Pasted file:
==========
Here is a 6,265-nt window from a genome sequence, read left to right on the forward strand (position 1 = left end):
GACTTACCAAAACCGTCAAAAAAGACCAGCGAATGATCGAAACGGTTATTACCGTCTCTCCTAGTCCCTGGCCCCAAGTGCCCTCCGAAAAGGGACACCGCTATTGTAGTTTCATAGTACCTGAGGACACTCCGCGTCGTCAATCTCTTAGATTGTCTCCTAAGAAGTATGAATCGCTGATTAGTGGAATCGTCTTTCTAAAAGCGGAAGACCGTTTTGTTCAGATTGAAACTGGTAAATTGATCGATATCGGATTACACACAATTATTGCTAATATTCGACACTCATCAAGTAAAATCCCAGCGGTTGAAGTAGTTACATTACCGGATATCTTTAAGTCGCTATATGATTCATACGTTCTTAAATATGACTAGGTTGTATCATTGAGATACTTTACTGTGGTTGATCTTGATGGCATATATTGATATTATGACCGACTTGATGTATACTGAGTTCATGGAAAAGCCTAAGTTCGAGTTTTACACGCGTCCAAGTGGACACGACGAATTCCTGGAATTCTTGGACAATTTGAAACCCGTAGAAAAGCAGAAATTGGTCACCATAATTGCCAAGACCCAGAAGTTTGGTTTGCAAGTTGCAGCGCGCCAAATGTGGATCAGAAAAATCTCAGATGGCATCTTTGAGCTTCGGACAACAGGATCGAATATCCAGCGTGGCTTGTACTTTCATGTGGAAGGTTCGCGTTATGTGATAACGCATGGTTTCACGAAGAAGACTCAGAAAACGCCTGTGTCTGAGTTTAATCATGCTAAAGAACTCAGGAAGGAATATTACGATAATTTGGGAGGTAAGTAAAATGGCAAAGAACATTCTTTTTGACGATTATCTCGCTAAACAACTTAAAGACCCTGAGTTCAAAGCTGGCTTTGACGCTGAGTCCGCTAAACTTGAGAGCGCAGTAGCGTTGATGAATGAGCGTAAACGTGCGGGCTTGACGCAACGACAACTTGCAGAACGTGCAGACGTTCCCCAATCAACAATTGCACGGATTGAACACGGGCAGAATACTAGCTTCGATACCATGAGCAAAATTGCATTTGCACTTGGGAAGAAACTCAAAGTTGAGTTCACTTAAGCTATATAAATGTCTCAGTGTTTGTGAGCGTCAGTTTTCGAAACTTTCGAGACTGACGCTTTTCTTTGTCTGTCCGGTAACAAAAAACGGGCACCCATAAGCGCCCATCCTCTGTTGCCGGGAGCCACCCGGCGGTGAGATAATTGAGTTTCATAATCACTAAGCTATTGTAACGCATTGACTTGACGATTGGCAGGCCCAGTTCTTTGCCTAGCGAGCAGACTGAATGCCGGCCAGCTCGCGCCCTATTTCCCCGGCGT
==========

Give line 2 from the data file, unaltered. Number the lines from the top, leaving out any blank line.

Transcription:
GACTTACCAAAACCGTCAAAAAAGACCAGCGAATGATCGAAACGGTTATTACCGTCTCTCCTAGTCCCTGGCCCCAAGTGCCCTCCGAAAAGGGACACCGCTATTGTAGTTTCATAGTACCTGAGGACACTCCGCGTCGTCAATCTCTTAGATTGTCTCCTAAGAAGTATGAATCGCTGATTAGTGGAATCGTCTTTCTAAAAGCGGAAGACCGTTTTGTTCAGATTGAAACTGGTAAATTGATCGATATCGGATTACACACAATTATTGCTAATATTCGACACTCATCAAGTAAAATCCCAGCGGTTGAAGTAGTTACATTACCGGATATCTTTAAGTCGCTATATGATTCATACGTTCTTAAATATGACTAGGTTGTATCATTGAGATACTTTACTGTGGTTGATCTTGATGGCATATATTGATATTATGACCGACTTGATGTATACTGAGTTCATGGAAAAGCCTAAGTTCGAGTTTTACACGCGTCCAAGTGGACACGACGAATTCCTGGAATTCTTGGACAATTTGAAACCCGTAGAAAAGCAGAAATTGGTCACCATAATTGCCAAGACCCAGAAGTTTGGTTTGCAAGTTGCAGCGCGCCAAATGTGGATCAGAAAAATCTCAGATGGCATCTTTGAGCTTCGGACAACAGGATCGAATATCCAGCGTGGCTTGTACTTTCATGTGGAAGGTTCGCGTTATGTGATAACGCATGGTTTCACGAAGAAGACTCAGAAAACGCCTGTGTCTGAGTTTAATCATGCTAAAGAACTCAGGAAGGAATATTACGATAATTTGGGAGGTAAGTAAAATGGCAAAGAACATTCTTTTTGACGATTATCTCGCTAAACAACTTAAAGACCCTGAGTTCAAAGCTGGCTTTGACGCTGAGTCCGCTAAACTTGAGAGCGCAGTAGCGTTGATGAATGAGCGTAAACGTGCGGGCTTGACGCAACGACAACTTGCAGAACGTGCAGACGTTCCCCAATCAACAATTGCACGGATTGAACACGGGCAGAATACTAGCTTCGATACCATGAGCAAAATTGCATTTGCACTTGGGAAGAAACTCAAAGTTGAGTTCACTTAAGCTATATAAATGTCTCAGTGTTTGTGAGCGTCAGTTTTCGAAACTTTCGAGACTGACGCTTTTCTTTGTCTGTCCGGTAACAAAAAACGGGCACCCATAAGCGCCCATCCTCTGTTGCCGGGAGCCACCCGGCGGTGAGATAATTGAGTTTCATAATCACTAAGCTATTGTAACGCATTGACTTGACGATTGGCAGGCCCAGTTCTTTGCCTAGCGAGCAGACTGAATGCCGGCCAGCTCGCGCCCTATTTCCCCGGCGT